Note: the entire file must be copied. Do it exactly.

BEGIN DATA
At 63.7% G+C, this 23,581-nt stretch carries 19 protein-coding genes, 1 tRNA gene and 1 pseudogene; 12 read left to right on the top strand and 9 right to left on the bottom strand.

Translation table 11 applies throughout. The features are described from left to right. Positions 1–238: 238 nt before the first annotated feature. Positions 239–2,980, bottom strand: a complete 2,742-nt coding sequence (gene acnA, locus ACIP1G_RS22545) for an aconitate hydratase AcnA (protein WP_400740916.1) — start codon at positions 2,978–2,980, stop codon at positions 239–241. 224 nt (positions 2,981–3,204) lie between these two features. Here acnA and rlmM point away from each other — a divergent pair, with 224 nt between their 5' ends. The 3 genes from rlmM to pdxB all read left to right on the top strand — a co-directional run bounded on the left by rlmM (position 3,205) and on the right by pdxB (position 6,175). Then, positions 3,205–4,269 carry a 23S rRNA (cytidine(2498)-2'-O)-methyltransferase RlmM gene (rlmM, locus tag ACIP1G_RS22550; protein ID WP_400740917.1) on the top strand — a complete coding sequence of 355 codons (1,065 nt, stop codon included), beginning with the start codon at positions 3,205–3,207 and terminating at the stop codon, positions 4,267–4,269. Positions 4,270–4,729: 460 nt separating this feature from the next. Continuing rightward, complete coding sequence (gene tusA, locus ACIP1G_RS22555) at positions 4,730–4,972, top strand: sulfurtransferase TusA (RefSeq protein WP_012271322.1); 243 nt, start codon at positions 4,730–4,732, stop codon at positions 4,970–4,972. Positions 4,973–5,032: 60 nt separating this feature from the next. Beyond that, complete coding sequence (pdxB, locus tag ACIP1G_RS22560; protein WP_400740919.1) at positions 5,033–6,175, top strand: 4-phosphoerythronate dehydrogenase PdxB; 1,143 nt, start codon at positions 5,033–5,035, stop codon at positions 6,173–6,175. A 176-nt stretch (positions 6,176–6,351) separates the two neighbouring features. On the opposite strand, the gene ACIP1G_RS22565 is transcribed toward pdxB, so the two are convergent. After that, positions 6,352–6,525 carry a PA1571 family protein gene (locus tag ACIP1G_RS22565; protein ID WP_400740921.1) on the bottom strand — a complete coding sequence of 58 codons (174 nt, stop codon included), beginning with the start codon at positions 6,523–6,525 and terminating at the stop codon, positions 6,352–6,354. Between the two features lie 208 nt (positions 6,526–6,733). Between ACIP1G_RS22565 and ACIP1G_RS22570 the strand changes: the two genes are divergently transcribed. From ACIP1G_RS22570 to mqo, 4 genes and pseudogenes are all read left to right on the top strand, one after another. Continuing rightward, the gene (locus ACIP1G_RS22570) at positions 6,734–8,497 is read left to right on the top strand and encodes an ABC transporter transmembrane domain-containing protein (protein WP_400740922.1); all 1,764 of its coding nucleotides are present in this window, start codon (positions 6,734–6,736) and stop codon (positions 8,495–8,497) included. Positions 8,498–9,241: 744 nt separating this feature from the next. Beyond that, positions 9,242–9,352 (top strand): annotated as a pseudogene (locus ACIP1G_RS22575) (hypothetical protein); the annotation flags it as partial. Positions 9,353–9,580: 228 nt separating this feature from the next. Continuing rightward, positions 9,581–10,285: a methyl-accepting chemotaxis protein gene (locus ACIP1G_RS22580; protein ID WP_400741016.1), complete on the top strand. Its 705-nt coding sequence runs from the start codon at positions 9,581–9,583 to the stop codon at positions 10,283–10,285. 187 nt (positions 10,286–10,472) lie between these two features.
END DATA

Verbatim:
At 63.7% G+C, this 23,581-nt stretch carries 19 protein-coding genes, 1 tRNA gene and 1 pseudogene; 12 read left to right on the top strand and 9 right to left on the bottom strand.

Translation table 11 applies throughout. The features are described from left to right. Positions 1–238: 238 nt before the first annotated feature. Positions 239–2,980, bottom strand: a complete 2,742-nt coding sequence (gene acnA, locus ACIP1G_RS22545) for an aconitate hydratase AcnA (protein WP_400740916.1) — start codon at positions 2,978–2,980, stop codon at positions 239–241. 224 nt (positions 2,981–3,204) lie between these two features. Here acnA and rlmM point away from each other — a divergent pair, with 224 nt between their 5' ends. The 3 genes from rlmM to pdxB all read left to right on the top strand — a co-directional run bounded on the left by rlmM (position 3,205) and on the right by pdxB (position 6,175). Then, positions 3,205–4,269 carry a 23S rRNA (cytidine(2498)-2'-O)-methyltransferase RlmM gene (rlmM, locus tag ACIP1G_RS22550; protein ID WP_400740917.1) on the top strand — a complete coding sequence of 355 codons (1,065 nt, stop codon included), beginning with the start codon at positions 3,205–3,207 and terminating at the stop codon, positions 4,267–4,269. Positions 4,270–4,729: 460 nt separating this feature from the next. Continuing rightward, complete coding sequence (gene tusA, locus ACIP1G_RS22555) at positions 4,730–4,972, top strand: sulfurtransferase TusA (RefSeq protein WP_012271322.1); 243 nt, start codon at positions 4,730–4,732, stop codon at positions 4,970–4,972. Positions 4,973–5,032: 60 nt separating this feature from the next. Beyond that, complete coding sequence (pdxB, locus tag ACIP1G_RS22560; protein WP_400740919.1) at positions 5,033–6,175, top strand: 4-phosphoerythronate dehydrogenase PdxB; 1,143 nt, start codon at positions 5,033–5,035, stop codon at positions 6,173–6,175. A 176-nt stretch (positions 6,176–6,351) separates the two neighbouring features. On the opposite strand, the gene ACIP1G_RS22565 is transcribed toward pdxB, so the two are convergent. After that, positions 6,352–6,525 carry a PA1571 family protein gene (locus tag ACIP1G_RS22565; protein ID WP_400740921.1) on the bottom strand — a complete coding sequence of 58 codons (174 nt, stop codon included), beginning with the start codon at positions 6,523–6,525 and terminating at the stop codon, positions 6,352–6,354. Between the two features lie 208 nt (positions 6,526–6,733). Between ACIP1G_RS22565 and ACIP1G_RS22570 the strand changes: the two genes are divergently transcribed. From ACIP1G_RS22570 to mqo, 4 genes and pseudogenes are all read left to right on the top strand, one after another. Continuing rightward, the gene (locus ACIP1G_RS22570) at positions 6,734–8,497 is read left to right on the top strand and encodes an ABC transporter transmembrane domain-containing protein (protein WP_400740922.1); all 1,764 of its coding nucleotides are present in this window, start codon (positions 6,734–6,736) and stop codon (positions 8,495–8,497) included. Positions 8,498–9,241: 744 nt separating this feature from the next. Beyond that, positions 9,242–9,352 (top strand): annotated as a pseudogene (locus ACIP1G_RS22575) (hypothetical protein); the annotation flags it as partial. Positions 9,353–9,580: 228 nt separating this feature from the next. Continuing rightward, positions 9,581–10,285: a methyl-accepting chemotaxis protein gene (locus ACIP1G_RS22580; protein ID WP_400741016.1), complete on the top strand. Its 705-nt coding sequence runs from the start codon at positions 9,581–9,583 to the stop codon at positions 10,283–10,285. 187 nt (positions 10,286–10,472) lie between these two features.